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Motor Vehicles Act, 1988 – ss. 163A, 166, 168 and 169 – Motor accident – Claim for compensation u/s. 163-A – For the death of owner of the vehicle – Maintainability of the petition questioned – Tribunal holding that petition was maintainable – High Court holding the same as not maintainable – On appeal, held: The claims tribunal in a claim petition, is required to decide all the issues in one go and not in piecemeal – The question of maintainability is connected with the liability of the Insurance Company – Therefore, the matter is sent back to claims tribunal to decide all the issues together. Owner of the insured vehicle died in a road accident while he was driving the vehicle. His dependants filed petition u/s. 163-A of Motor Vehicles Act, 1988 claiming compensation. The Insurance Company questioned the maintainability of the petition stating that it was liable to compensation only for third party and not to the owner. The tribunal held that the petition was maintainable. High Court, in revision, held that it was not maintainable. In the instant appeal, appellants contended that additional premium was paid to cover the risk of the driver of the vehicle and in the policy, persons or classes of persons entitled to drive included the insured and thus the insurance company was liable. =Partly allowing the appeal, the Court HELD: 1.1 The whole object of summary procedure required to be followed by the Claims Tribunal, is to ensure that claim application is heard and decided by the Claims Tribunal expeditiously. The inquiry u/s. 168 and the summary procedure do not contemplate the controversy arising out of claim application being decided in piecemeal. The Claims Tribunal is required to dispose of all issues one way or the other in one go while deciding the claim application. [Para 5] 1.2 The objection raised by the Insurance Company about maintainability of claim petition is intricately connected with its liability which in the facts and circumstances of the case, is dependent on determination of the effect of the additional premium paid by the insured to cover the risk of the driver and other terms of the policy including terms of the policy. Since all issues (points for determination) are required to be considered by the Claims Tribunal together in the light of the evidence that may be led in by the parties and not in piecemeal, it is not proper to consider the rival contentions on merits at this stage. The matter is sent back to the Claims Tribunal. [Para 5] CIVIL APPELLATE JURISDICTION : Civil Appeal No. 2164 of 2004. From the Judgment & Order dated 01.10.2002 of the High Court of Punjab & Haryana at Chandigarh in Civil Revision No. 5952 of 2001. B.K. Satija for the Appellants. Manish Singhvi, P.V. Yogeswaran, Jaswant Perraya for the Respondent.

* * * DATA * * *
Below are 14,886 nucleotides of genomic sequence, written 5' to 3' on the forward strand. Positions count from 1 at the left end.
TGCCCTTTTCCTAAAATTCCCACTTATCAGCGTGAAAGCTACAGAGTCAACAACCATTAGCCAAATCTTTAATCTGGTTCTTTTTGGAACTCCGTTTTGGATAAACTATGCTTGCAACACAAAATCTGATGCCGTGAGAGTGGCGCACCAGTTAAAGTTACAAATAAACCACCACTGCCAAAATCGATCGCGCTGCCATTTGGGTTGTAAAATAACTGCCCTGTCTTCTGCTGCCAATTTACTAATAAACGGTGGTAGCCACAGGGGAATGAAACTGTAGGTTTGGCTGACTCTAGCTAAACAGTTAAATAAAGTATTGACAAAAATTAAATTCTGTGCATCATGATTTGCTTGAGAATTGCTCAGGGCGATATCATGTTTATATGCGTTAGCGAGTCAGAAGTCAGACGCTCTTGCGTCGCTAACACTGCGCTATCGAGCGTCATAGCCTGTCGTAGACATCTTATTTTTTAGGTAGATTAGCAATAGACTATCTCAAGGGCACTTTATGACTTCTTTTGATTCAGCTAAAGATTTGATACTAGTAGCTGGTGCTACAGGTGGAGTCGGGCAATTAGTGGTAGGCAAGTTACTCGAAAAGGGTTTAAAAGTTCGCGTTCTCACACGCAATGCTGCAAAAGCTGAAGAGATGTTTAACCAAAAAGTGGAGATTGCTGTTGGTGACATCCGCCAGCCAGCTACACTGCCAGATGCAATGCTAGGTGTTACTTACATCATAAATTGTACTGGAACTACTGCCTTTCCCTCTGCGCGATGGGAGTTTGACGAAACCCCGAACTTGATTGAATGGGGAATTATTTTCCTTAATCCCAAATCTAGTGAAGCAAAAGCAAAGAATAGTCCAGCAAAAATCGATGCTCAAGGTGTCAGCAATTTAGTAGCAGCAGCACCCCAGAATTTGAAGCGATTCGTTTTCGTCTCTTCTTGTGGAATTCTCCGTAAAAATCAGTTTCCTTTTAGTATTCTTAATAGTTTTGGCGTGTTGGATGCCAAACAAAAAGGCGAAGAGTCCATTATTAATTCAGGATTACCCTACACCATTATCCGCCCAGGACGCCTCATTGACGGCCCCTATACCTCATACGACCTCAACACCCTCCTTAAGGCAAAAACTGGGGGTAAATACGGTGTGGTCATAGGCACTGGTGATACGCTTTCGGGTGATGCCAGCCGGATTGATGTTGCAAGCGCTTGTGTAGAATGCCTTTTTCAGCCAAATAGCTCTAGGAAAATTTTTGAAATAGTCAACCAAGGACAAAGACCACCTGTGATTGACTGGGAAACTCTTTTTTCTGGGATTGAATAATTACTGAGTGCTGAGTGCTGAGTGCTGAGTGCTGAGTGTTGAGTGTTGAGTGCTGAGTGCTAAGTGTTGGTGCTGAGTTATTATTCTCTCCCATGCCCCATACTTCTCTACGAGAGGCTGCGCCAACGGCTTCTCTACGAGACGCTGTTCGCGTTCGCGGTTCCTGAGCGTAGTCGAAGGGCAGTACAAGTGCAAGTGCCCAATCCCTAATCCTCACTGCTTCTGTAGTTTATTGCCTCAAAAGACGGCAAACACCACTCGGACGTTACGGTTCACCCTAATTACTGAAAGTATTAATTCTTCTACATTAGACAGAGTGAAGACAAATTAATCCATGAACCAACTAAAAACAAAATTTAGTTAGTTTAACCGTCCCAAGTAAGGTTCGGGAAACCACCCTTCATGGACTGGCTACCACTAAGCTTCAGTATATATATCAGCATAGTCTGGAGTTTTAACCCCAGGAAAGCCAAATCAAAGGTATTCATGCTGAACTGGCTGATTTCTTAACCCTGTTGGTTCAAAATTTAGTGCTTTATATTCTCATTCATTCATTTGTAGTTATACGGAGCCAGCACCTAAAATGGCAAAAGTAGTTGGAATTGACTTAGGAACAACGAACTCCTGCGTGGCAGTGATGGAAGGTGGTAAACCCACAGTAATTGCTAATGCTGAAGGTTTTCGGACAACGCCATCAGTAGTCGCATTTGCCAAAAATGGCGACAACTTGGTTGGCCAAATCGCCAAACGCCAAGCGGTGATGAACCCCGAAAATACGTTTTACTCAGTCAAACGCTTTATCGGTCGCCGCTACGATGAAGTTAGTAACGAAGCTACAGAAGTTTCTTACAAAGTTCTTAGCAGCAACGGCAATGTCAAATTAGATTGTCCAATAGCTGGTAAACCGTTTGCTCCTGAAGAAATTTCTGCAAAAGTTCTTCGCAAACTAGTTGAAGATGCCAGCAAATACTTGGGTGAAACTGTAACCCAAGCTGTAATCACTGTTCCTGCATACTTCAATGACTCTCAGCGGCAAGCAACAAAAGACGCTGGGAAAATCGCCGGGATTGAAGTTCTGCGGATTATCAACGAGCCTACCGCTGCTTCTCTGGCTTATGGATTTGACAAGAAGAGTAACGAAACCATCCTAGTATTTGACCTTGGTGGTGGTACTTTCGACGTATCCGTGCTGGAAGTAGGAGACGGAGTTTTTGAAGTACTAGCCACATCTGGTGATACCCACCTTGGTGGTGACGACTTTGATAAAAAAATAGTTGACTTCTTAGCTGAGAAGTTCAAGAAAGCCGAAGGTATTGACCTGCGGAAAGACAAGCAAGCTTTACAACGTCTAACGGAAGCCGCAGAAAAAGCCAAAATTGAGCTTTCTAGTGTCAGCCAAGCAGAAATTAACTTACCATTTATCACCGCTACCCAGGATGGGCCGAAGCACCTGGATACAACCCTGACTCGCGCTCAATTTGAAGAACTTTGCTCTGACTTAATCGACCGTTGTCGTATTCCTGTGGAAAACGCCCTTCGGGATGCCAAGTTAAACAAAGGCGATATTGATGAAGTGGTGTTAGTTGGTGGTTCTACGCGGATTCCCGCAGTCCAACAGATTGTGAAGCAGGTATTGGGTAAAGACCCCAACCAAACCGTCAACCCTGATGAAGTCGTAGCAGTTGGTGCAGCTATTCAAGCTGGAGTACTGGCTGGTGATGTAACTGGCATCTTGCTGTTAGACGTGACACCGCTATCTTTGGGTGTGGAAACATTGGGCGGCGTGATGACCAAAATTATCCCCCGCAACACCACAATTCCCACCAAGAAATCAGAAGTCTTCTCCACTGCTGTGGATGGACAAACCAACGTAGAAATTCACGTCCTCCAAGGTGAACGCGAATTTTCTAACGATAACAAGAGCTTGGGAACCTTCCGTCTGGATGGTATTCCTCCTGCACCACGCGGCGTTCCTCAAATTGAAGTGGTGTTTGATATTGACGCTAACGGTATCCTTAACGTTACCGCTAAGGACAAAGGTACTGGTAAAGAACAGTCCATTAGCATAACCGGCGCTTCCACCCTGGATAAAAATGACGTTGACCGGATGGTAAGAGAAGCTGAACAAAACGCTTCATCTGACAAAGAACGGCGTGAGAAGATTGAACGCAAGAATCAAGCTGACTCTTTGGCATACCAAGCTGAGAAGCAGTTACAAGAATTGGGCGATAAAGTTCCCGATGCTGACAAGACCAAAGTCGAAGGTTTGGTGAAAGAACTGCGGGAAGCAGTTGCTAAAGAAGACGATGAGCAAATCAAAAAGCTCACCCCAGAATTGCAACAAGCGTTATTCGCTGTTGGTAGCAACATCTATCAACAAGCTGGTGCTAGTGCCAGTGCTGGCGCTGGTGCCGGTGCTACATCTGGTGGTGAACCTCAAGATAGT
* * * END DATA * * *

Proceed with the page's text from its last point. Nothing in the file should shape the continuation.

REPORTABLE
Red minibus (aka maxicab) on Jardine's Bazaar,...

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 IN THE SUPREME COURT OF INDIA

 CIVIL APPELLATE JURISDICTION

 CIVIL APPEAL NO. 2164 OF 2004

Bimlesh and Ors. ...Appellants

 Versus

New India Assurance Co. Ltd. ...Respondent

 JUDGMENT

R.M. Lodha, J.

 The claimants are in appeal by special leave

aggrieved by the judgment and order dated October 1, 2002

of the High Court for the States of Punjab and Haryana at

Chandigarh. The High Court by the said order, set aside the

order dated August 7, 2001 of the Motor Accident Claims

Tribunal, Gurgaon, (for short, `the Claims Tribunal') and held

 1
that claim petition filed by the claimants under Section 163-

A of the Motor Vehicles Act, 1988 (for short, `Act, 1988')

was not maintainable against the respondent-New India

Assurance Company Ltd. (for short, `the Insurance

Company').

2. Siri Bhagwan was the registered owner of a Jeep

bearing No. HR-26-G-0179 which was being used as a

Maxicab. The said vehicle was insured with the Insurance

Company for the period from August 30, 1999 to August 29,

2000. He himself used to drive that vehicle. An accident

occurred on August 15, 2000; Siri Bhagwan while driving the

said vehicle on Rewari-Pataudi Road, to save a dog, hit a